U.S. and Australia Disagree On How To Handle Overweight Employees

Australian Prime Minister Kevin Rudd may seem wantonly unsympathetic or justifiably pragmatic, depending on how you feel about the government’s role in managing obesity. Last month, Rudd objected to the use of tax money to fund weight loss courses for pudgy government officials. Documents released that week revealed that almost $23,000 (U.S.) would go toward providing the classes to upper-tier workers from Centrelink, an employment agency, as explained in a Brietbart.com article.

“It would be odd and unusual in the extreme for that sort of expenditure to be justifiable,” Rudd said.

The same day, GovernmentExecutive.com released news that President Obama had met with leaders from Johnson & Johnson, Microsoft, the Hotel Employees and Restaurant Employees International Union, the Ohio Department of Health and others to discuss ways to promote employee health, citing wellness programs as a way to ramp up savings in the future.

In businesses around the country, the White House said in a statement, “productivity is increasing, absenteeism is dropping, and employers are passing some of their health care savings to their workers,” thanks to the programs. Obama has also directed the Office of Personnel Management to find a way to implement the same efforts in federal workplaces, and the White House’s new Health Workforce Act is receiving overwhelming bipartisan support.

The Australian Prime Minister may think Obama is barking, but the President actually does have reason to believe that the health program will have its rewards. Coors Brewing Co., for example, set up its wellness program in the 1980s; since then, the article reported, the Colorado-based company has seen a $5.50 return for every $1 spent on employee health. IBM has recently boasted of similar success.

Various governmental agencies, including the Interior Department’s Bureau of Land Management, the Veterans Affairs Department (which runs a MOVEmployees campaign) and the state of Ohio (with its Take Charge! Live Well program), already participate in health programs of their own.

Richard Harvey, program manager for health promotion at the Center for Health Promotion and Disease Prevention, is enthusiastic about the movement.

“Healthy employees are more engaged, they take better care of their patients,” Harvey said of the Veterans Health Administration, who is currently setting up a health appraisal for both employees and clients. “There’s a lot of support at the highest levels to be doing this, not just because it’s the right thing to do, but for economic and patient care reasons.”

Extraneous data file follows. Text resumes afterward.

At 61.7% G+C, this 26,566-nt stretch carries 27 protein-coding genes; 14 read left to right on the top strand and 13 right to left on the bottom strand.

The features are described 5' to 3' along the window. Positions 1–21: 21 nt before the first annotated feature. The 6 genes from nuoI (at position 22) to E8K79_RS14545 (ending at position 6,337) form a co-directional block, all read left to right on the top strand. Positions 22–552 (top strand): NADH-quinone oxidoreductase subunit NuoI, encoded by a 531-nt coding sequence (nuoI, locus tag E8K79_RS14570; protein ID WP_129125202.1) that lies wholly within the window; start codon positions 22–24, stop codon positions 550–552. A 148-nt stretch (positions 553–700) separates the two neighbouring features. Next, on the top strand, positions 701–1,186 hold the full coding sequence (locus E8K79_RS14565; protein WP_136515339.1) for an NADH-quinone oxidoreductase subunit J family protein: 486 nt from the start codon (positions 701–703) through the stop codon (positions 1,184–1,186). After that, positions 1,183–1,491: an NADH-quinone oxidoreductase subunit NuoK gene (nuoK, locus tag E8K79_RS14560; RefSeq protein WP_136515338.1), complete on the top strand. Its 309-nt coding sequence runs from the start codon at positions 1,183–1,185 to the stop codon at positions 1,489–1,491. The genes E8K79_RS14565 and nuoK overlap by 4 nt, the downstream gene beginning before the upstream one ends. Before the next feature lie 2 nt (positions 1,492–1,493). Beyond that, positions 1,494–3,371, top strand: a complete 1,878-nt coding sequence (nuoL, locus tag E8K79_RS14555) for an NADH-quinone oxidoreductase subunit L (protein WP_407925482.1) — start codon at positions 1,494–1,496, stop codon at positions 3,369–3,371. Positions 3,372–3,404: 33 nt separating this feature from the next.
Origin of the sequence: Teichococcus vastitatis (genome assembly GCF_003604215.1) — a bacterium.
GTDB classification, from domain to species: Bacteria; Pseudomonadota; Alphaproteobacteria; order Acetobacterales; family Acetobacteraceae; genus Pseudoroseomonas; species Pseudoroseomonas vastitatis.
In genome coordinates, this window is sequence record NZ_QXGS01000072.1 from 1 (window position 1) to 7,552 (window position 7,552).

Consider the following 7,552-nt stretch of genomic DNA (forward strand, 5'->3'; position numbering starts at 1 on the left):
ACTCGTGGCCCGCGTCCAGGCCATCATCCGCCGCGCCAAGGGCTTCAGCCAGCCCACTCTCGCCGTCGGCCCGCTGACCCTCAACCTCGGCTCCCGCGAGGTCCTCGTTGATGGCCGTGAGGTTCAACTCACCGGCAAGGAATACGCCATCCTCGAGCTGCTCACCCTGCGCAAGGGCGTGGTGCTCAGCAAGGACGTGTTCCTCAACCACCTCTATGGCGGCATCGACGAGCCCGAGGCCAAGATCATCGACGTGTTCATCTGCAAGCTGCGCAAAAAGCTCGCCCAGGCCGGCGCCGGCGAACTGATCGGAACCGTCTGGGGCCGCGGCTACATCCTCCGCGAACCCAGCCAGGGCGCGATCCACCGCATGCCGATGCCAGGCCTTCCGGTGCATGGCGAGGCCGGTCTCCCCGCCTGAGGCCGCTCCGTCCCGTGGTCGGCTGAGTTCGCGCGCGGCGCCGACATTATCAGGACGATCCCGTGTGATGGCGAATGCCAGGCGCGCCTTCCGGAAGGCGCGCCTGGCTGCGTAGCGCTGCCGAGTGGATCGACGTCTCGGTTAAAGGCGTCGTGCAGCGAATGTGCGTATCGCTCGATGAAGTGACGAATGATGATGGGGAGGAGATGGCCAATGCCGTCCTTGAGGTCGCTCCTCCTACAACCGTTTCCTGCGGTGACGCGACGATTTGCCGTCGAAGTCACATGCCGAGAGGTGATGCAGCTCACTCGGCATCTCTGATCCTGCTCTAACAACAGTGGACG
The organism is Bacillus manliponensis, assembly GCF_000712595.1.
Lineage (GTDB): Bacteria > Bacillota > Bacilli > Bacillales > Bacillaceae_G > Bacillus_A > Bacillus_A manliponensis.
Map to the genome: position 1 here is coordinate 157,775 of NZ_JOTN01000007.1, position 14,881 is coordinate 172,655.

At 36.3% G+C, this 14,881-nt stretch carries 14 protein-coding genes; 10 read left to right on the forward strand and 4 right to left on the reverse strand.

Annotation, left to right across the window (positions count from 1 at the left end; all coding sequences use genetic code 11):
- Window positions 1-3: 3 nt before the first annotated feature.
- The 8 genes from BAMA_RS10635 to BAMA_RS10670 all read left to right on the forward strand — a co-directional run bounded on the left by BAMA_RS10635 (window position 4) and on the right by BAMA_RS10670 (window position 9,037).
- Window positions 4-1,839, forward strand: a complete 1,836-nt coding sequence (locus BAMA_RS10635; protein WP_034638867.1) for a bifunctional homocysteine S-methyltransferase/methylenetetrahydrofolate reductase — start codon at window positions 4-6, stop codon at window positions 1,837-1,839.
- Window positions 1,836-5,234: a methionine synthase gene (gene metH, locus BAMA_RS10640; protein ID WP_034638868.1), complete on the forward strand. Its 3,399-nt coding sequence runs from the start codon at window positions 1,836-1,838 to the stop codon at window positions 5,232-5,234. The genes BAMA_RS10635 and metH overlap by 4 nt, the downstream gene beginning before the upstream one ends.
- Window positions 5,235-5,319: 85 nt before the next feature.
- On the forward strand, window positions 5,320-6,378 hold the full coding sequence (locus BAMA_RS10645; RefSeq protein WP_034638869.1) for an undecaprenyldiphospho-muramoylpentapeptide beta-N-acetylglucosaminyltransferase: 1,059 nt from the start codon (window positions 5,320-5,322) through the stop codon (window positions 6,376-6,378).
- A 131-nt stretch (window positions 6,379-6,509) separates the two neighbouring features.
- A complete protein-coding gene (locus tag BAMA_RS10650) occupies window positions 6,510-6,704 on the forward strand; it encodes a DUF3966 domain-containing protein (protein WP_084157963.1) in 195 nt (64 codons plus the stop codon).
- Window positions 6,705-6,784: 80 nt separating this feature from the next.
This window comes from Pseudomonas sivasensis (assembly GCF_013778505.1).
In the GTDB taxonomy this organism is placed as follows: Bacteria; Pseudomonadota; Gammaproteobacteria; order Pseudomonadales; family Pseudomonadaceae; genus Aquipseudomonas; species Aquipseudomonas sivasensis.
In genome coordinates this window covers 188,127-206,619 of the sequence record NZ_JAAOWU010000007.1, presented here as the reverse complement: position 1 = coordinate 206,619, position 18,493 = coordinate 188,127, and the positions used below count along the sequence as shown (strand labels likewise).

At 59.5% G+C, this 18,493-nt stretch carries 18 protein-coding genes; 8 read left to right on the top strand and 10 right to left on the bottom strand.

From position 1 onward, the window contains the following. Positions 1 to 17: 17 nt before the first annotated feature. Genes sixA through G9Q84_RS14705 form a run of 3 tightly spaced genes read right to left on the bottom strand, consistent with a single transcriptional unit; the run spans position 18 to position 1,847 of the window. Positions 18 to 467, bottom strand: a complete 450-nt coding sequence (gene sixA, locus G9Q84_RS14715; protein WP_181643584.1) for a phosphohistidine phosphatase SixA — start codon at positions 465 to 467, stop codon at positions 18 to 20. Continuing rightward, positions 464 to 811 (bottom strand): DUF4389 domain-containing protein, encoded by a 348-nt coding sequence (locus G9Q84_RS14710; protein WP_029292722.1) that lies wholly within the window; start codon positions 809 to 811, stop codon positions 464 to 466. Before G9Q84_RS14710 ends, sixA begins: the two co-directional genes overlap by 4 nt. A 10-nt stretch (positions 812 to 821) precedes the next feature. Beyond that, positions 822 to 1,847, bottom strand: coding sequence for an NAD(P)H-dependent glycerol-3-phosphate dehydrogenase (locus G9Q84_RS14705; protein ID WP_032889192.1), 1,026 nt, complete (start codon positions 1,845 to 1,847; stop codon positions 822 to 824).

Harvey explained that the sheer size of the federal workforce meant that savings in the Fed’s contributions to health insurance could equal big cost cuts in the future.

Still, he said, results won’t be immediate. “It takes a while to change things in the government.”

Some government agencies, like the Alabama State Employees Board, are even providing disincentives for employees who have or are considering gaining extra baggage; the board announced last year that it would be charging a $25 monthly fee for obese workers, which they could avoid by enrolling in a wellness program, GovernmentExecutive.com reported.

In contrast, Australia (which, as the Australia-based Baker Heart Institute suggested in 2008, faces a “fat bomb” overshadowing even that of the United States) is taking a more accommodating  approach. Australian emergency services in New South Whales have introduced special “mega-lift” ambulances for patients weighing more than 400 pounds, undertakers are stocking massive coffins and consumer authorities are considering changing the standards on products such as toilets and child car seats to accommodate heftier loads.

This contrast in policy may provoke a greater level of serious debate over the questions of what, if anything, is really problematic with being fat and what role, if any, the government has in avoiding the public health ramifications of widespread obesity.

(source:http://ohmygov.com/blogs/general_news/archive/2009/06/12/eaz-to-edit-u-s-and-australia-disagree-on-how-to-handle-overweight-employees.aspx)

Richard Reid is the founder of Pinnacle Proactive, Specialising in the Employee Assistance ProgramStress ManagementStaff Retention & Absenteeism. Take a Proactive Approach to Growing Your Organisation & its People. For more info visit http://www.pinnacleproactive.com

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